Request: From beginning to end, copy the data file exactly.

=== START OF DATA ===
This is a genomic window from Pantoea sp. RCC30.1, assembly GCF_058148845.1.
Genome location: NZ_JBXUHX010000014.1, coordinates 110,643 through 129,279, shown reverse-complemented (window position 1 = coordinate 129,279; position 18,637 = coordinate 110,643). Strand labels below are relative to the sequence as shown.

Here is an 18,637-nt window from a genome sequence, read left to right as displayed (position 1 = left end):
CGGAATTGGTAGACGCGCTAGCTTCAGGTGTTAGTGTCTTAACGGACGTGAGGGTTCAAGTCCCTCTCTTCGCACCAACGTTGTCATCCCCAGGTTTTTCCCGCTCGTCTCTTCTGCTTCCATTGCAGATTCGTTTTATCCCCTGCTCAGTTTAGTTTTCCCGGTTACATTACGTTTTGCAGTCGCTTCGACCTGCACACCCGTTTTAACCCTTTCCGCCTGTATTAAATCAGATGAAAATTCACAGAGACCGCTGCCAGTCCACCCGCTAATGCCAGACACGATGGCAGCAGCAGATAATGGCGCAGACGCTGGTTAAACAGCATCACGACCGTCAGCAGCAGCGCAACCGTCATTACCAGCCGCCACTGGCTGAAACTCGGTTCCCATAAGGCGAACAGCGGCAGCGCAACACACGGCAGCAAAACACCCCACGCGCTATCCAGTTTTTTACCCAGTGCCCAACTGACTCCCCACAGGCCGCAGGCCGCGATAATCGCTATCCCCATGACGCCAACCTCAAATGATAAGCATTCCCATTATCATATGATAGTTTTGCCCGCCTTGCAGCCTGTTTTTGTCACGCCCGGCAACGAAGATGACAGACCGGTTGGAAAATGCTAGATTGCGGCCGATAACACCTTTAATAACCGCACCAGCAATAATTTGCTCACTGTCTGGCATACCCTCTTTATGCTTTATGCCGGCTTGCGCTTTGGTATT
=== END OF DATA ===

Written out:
This is a genomic window from Pantoea sp. RCC30.1, assembly GCF_058148845.1.
Genome location: NZ_JBXUHX010000014.1, coordinates 110,643 through 129,279, shown reverse-complemented (window position 1 = coordinate 129,279; position 18,637 = coordinate 110,643). Strand labels below are relative to the sequence as shown.

Here is an 18,637-nt window from a genome sequence, read left to right as displayed (position 1 = left end):
CGGAATTGGTAGACGCGCTAGCTTCAGGTGTTAGTGTCTTAACGGACGTGAGGGTTCAAGTCCCTCTCTTCGCACCAACGTTGTCATCCCCAGGTTTTTCCCGCTCGTCTCTTCTGCTTCCATTGCAGATTCGTTTTATCCCCTGCTCAGTTTAGTTTTCCCGGTTACATTACGTTTTGCAGTCGCTTCGACCTGCACACCCGTTTTAACCCTTTCCGCCTGTATTAAATCAGATGAAAATTCACAGAGACCGCTGCCAGTCCACCCGCTAATGCCAGACACGATGGCAGCAGCAGATAATGGCGCAGACGCTGGTTAAACAGCATCACGACCGTCAGCAGCAGCGCAACCGTCATTACCAGCCGCCACTGGCTGAAACTCGGTTCCCATAAGGCGAACAGCGGCAGCGCAACACACGGCAGCAAAACACCCCACGCGCTATCCAGTTTTTTACCCAGTGCCCAACTGACTCCCCACAGGCCGCAGGCCGCGATAATCGCTATCCCCATGACGCCAACCTCAAATGATAAGCATTCCCATTATCATATGATAGTTTTGCCCGCCTTGCAGCCTGTTTTTGTCACGCCCGGCAACGAAGATGACAGACCGGTTGGAAAATGCTAGATTGCGGCCGATAACACCTTTAATAACCGCACCAGCAATAATTTGCTCACTGTCTGGCATACCCTCTTTATGCTTTATGCCGGCTTGCGCTTTGGTATT